Cheers Grum.

Grum:
The part I am talking about is on Ch1 of the vertical amplifier /Attenuator which is on a separate board where the probes plug into. Each of the channels has some power supply decoupling to prevent crosstalk.

Voltages can be measured on the large connector at the output of the power supply board. If you intend to look at the duty cycle, and frequency, do it on one of the isolated secondary windings for safety.

It will be a good idea to get really familiar with the power supply switcher circuit and how it operates. Read section 5.6-1 You will learn it has current sensing and limiting built in, so under heavy load from a shorted IC it will work somewhat, but will quit after some time.

Since Ch1 is not working during start up, we can have good reason to look for a shorted part there. The signal unit A1 board is not part of the main board, but is the board where the input channels plug into. Can you post a picture of ch1 hooked to the ref pin so we can determine the nature of the distorted signal? Also show a sample of Ch2 if possible.

The use of a BRY62 silicon controlled switch for current sensing / switch turnoff is interesting. I have used ordinary SCR's as current sense / turnoff for this type of switcher, but the use of the SCS is a new twist. Always learn something new from those TEK engineers. This is a well thought out flyback converter, far more elegant than a simple JT or blocking oscillator.

Attached is a clearer copy of the power supply printed to pdf from the original document. notice that it is only 225 kb compared to 348 for the .png, but when zoomed you can read the component values clearly.
« Last Edit: 2013-11-28, 14:53:24 by ION »


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Dear ION.

Please find attached photos as requested.

I have shown both the front and rear of the main board. As you can see the input sockets are directly on this , not a separate board.

Cheers Grum.


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I nominate myself for the TWIT of the year 2013!!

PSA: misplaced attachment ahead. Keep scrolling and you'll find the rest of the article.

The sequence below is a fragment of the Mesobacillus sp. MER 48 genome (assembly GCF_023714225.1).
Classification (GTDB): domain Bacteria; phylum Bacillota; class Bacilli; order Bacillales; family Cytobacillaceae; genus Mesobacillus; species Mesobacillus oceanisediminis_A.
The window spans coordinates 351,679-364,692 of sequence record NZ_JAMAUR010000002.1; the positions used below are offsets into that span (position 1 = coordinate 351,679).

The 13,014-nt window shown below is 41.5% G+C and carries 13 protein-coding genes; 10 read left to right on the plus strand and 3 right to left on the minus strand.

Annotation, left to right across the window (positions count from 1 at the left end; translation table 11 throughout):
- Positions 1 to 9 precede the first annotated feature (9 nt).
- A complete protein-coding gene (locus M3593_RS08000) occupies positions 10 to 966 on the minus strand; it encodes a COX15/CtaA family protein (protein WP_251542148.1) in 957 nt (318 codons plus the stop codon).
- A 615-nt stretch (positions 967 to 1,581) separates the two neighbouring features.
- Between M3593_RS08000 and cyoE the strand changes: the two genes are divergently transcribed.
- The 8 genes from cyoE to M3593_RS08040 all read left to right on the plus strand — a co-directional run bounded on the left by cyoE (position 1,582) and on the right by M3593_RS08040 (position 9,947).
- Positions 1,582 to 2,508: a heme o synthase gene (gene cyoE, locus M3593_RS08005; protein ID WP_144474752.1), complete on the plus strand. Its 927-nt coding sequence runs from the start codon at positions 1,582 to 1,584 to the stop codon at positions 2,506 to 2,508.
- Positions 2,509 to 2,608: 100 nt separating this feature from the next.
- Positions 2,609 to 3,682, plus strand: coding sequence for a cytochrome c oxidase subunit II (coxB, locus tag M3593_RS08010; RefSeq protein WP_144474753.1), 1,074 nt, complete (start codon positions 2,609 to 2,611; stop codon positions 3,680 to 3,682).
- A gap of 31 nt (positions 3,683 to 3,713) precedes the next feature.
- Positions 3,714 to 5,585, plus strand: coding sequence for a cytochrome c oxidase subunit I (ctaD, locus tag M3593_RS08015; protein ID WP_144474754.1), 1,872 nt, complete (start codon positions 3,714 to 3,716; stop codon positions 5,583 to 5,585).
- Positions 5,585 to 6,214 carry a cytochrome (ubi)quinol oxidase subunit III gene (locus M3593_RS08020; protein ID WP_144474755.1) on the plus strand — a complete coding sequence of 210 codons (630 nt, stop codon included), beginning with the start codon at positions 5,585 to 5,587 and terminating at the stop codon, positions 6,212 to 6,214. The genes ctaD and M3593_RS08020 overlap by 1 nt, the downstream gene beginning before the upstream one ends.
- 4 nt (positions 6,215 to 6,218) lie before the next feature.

They are all upside down!!  But why ? They were all ok viewed on my PC!!

I shall rotate and repost!!.

Cheers TWIT.

Just tried with rotated images. Still the same!!


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As I suspected the bad channel is only passing high frequency information. This points to the AD548 low frequency impedance converter IC as I stated earlier:

Quote
See if the Ch1  Low frequency impedance converter IC type AD548 (N1001) is running much hotter than equivalent parts in CH2,3,4 (input attenuator board)

The fact that the signals are good on CH2,3,4 but distorted on Ch1 points to a defective part such as the AD548 in the attenuator section. This part gets hit first and hardest with a large transient on that channel and the shorted part may be loading the supply.

You are very lucky, a lot worse could have happened to this scope, like destruction of the uP IC or one of its peripherals. The fact that the functions seem to work is a sigh of relief.

The trick now is to do the repair without causing further damage, as this is very easy to do when probing around. You must be very patient, work slowly and very carefully especially if you are not familiar with repairing this type of equipment. One slip of a probe could short something causing chain reaction destruction of a number of chips rendering the scope a useless boat anchor.
I have done this in my early days and have learned the lesson.

If it's not the IC AD548 loading the supply, then it could be a shorted decoupling Zener or other component in that section . Study the attenuator front end and you will see how the power is routed.

Edit: It is  on the back side of the board(small component side) in the vicinity of ch1. see attachment
it is a part of the main board, not a separate board as I first thought.

I have some thoughts on how we can disconnect power to that section to see if the short is there.

If you have a kill a watt meter you will probably find the input current to the scope is higher than its rating by a bit because of the extra power supply load. no need to re-post the picture, I get the idea.
« Last Edit: 2013-11-28, 18:11:52 by ION »


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Dear ION.